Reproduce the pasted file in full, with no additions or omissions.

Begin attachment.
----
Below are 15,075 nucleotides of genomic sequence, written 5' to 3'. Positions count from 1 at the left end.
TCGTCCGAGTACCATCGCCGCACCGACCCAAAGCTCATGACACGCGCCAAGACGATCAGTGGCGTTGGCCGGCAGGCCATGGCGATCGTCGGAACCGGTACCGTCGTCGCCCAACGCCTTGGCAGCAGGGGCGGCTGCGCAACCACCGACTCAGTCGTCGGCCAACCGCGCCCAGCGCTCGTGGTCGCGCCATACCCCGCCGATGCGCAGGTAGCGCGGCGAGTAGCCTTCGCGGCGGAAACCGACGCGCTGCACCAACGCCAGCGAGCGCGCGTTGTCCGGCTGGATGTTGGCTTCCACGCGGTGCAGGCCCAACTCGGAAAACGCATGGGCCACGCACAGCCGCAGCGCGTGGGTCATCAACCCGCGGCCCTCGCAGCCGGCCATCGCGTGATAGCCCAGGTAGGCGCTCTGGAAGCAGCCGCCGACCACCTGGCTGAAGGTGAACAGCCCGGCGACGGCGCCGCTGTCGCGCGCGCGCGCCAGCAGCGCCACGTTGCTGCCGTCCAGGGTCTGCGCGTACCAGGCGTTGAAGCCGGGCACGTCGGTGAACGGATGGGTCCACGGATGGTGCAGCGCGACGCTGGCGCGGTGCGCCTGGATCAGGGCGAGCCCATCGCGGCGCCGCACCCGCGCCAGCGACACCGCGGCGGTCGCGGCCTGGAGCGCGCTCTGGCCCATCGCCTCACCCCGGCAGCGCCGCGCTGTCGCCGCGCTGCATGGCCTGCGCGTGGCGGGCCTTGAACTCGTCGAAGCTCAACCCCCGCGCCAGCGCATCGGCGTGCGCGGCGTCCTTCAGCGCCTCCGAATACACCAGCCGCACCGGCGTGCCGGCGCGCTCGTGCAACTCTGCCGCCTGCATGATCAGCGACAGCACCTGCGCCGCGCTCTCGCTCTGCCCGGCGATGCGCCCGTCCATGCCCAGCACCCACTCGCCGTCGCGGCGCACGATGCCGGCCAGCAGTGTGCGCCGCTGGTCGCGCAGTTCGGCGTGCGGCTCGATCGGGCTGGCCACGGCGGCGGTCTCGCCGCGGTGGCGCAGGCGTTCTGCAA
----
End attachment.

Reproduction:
Below are 15,075 nucleotides of genomic sequence, written 5' to 3'. Positions count from 1 at the left end.
TCGTCCGAGTACCATCGCCGCACCGACCCAAAGCTCATGACACGCGCCAAGACGATCAGTGGCGTTGGCCGGCAGGCCATGGCGATCGTCGGAACCGGTACCGTCGTCGCCCAACGCCTTGGCAGCAGGGGCGGCTGCGCAACCACCGACTCAGTCGTCGGCCAACCGCGCCCAGCGCTCGTGGTCGCGCCATACCCCGCCGATGCGCAGGTAGCGCGGCGAGTAGCCTTCGCGGCGGAAACCGACGCGCTGCACCAACGCCAGCGAGCGCGCGTTGTCCGGCTGGATGTTGGCTTCCACGCGGTGCAGGCCCAACTCGGAAAACGCATGGGCCACGCACAGCCGCAGCGCGTGGGTCATCAACCCGCGGCCCTCGCAGCCGGCCATCGCGTGATAGCCCAGGTAGGCGCTCTGGAAGCAGCCGCCGACCACCTGGCTGAAGGTGAACAGCCCGGCGACGGCGCCGCTGTCGCGCGCGCGCGCCAGCAGCGCCACGTTGCTGCCGTCCAGGGTCTGCGCGTACCAGGCGTTGAAGCCGGGCACGTCGGTGAACGGATGGGTCCACGGATGGTGCAGCGCGACGCTGGCGCGGTGCGCCTGGATCAGGGCGAGCCCATCGCGGCGCCGCACCCGCGCCAGCGACACCGCGGCGGTCGCGGCCTGGAGCGCGCTCTGGCCCATCGCCTCACCCCGGCAGCGCCGCGCTGTCGCCGCGCTGCATGGCCTGCGCGTGGCGGGCCTTGAACTCGTCGAAGCTCAACCCCCGCGCCAGCGCATCGGCGTGCGCGGCGTCCTTCAGCGCCTCCGAATACACCAGCCGCACCGGCGTGCCGGCGCGCTCGTGCAACTCTGCCGCCTGCATGATCAGCGACAGCACCTGCGCCGCGCTCTCGCTCTGCCCGGCGATGCGCCCGTCCATGCCCAGCACCCACTCGCCGTCGCGGCGCACGATGCCGGCCAGCAGTGTGCGCCGCTGGTCGCGCAGTTCGGCGTGCGGCTCGATCGGGCTGGCCACGGCGGCGGTCTCGCCGCGGTGGCGCAGGCGTTCTGCAA